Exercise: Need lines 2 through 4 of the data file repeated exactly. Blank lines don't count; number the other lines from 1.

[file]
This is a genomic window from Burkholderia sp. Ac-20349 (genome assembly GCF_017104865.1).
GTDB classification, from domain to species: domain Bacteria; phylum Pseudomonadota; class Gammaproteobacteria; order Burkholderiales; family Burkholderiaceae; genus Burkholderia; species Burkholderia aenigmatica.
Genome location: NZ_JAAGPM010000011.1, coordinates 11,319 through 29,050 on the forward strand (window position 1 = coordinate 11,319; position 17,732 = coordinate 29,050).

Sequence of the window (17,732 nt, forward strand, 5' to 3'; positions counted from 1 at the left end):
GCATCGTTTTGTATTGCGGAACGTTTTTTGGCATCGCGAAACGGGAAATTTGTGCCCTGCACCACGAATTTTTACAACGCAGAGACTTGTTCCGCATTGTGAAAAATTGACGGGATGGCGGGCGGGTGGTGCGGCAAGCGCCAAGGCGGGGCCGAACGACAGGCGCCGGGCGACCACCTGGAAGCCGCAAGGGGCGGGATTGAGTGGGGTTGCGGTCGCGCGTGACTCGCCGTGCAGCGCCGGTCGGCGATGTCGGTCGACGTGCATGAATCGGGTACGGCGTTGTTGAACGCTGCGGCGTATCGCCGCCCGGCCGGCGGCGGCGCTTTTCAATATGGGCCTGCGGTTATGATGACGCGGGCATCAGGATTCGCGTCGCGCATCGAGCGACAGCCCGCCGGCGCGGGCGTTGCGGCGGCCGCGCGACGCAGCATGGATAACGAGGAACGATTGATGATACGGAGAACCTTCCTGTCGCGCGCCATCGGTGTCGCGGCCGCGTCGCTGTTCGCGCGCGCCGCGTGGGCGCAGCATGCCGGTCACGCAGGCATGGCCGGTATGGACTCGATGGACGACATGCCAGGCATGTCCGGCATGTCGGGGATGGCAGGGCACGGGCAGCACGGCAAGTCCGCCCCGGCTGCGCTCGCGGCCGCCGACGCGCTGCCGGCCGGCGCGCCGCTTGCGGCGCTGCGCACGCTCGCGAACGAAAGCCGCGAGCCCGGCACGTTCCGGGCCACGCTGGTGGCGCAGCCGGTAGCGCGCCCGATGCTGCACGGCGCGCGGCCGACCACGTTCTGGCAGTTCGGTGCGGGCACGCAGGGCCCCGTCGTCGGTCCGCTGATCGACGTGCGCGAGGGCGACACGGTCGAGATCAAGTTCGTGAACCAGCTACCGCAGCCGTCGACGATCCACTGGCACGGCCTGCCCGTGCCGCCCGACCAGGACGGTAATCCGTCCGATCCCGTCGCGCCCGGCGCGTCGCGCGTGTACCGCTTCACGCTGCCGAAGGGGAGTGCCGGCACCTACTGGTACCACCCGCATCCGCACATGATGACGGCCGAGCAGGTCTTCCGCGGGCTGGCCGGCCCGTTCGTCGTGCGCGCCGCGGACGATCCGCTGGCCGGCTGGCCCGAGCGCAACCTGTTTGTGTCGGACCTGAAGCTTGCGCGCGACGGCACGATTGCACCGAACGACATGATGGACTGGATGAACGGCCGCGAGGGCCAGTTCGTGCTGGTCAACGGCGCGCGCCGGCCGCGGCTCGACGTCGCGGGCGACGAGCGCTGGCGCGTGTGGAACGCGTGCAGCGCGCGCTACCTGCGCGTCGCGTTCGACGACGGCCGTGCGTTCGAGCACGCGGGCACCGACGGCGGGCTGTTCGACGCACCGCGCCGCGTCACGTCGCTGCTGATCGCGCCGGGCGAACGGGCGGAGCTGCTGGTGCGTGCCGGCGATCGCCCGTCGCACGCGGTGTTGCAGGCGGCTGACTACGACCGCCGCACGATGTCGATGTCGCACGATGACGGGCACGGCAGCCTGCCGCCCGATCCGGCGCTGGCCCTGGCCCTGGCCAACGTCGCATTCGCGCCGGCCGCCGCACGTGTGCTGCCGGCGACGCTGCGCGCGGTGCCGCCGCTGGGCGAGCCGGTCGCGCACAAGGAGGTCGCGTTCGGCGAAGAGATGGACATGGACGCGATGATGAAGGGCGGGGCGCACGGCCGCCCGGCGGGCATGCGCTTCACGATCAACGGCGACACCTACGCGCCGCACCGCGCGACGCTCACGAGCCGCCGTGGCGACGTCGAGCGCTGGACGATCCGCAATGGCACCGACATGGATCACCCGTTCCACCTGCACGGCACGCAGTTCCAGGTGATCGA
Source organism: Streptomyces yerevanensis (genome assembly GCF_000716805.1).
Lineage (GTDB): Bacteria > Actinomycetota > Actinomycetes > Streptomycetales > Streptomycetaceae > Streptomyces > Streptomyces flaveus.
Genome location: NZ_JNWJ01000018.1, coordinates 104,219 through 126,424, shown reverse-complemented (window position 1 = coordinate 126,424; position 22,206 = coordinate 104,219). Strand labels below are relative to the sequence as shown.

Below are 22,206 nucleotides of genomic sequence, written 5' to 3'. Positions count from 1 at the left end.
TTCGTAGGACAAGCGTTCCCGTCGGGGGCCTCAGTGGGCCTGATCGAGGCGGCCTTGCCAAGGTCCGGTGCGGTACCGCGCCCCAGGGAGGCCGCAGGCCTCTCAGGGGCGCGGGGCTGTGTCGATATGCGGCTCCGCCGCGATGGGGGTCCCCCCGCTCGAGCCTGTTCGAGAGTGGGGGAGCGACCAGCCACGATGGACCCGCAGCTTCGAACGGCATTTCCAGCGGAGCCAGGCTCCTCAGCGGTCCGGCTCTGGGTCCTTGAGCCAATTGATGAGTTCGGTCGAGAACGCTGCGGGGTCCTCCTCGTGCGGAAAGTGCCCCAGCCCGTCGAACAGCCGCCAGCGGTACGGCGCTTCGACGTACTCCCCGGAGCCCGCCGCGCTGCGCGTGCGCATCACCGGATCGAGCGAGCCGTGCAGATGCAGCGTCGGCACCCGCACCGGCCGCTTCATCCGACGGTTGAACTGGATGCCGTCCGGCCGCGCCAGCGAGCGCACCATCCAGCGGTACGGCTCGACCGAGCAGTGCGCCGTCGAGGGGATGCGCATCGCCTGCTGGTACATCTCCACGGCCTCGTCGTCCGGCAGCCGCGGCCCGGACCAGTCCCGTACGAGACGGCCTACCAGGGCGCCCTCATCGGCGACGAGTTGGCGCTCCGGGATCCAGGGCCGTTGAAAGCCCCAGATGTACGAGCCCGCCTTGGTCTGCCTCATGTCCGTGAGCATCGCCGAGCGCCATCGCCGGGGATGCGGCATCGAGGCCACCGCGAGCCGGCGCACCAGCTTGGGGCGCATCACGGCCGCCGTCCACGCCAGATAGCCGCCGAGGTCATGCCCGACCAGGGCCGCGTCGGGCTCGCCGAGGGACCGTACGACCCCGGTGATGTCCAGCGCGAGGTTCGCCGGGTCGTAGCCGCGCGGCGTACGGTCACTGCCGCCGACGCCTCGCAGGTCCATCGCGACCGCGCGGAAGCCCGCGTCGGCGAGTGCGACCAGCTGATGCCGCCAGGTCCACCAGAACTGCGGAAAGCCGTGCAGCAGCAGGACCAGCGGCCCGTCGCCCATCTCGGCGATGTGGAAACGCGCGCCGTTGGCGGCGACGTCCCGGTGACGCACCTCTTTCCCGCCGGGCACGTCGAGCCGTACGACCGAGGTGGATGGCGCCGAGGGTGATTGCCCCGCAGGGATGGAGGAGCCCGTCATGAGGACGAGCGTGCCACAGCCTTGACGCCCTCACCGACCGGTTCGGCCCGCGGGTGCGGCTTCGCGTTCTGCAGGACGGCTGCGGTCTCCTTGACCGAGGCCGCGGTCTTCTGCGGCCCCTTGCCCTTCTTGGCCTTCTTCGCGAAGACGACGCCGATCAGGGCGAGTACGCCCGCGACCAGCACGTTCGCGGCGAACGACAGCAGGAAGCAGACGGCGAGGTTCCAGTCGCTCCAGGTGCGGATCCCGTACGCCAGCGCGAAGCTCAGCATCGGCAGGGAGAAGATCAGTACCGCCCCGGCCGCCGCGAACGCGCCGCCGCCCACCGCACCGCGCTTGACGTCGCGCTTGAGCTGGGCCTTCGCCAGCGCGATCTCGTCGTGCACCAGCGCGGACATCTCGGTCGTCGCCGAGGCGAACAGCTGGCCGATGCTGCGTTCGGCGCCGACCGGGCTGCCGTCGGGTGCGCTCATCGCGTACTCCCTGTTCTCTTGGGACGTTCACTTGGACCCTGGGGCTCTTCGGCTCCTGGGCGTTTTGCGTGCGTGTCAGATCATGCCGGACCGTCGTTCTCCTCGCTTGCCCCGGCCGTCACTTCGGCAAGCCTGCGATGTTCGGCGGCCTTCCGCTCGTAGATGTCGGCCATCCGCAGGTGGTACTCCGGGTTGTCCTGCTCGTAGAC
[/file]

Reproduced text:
GTDB classification, from domain to species: domain Bacteria; phylum Pseudomonadota; class Gammaproteobacteria; order Burkholderiales; family Burkholderiaceae; genus Burkholderia; species Burkholderia aenigmatica.
Genome location: NZ_JAAGPM010000011.1, coordinates 11,319 through 29,050 on the forward strand (window position 1 = coordinate 11,319; position 17,732 = coordinate 29,050).

Sequence of the window (17,732 nt, forward strand, 5' to 3'; positions counted from 1 at the left end):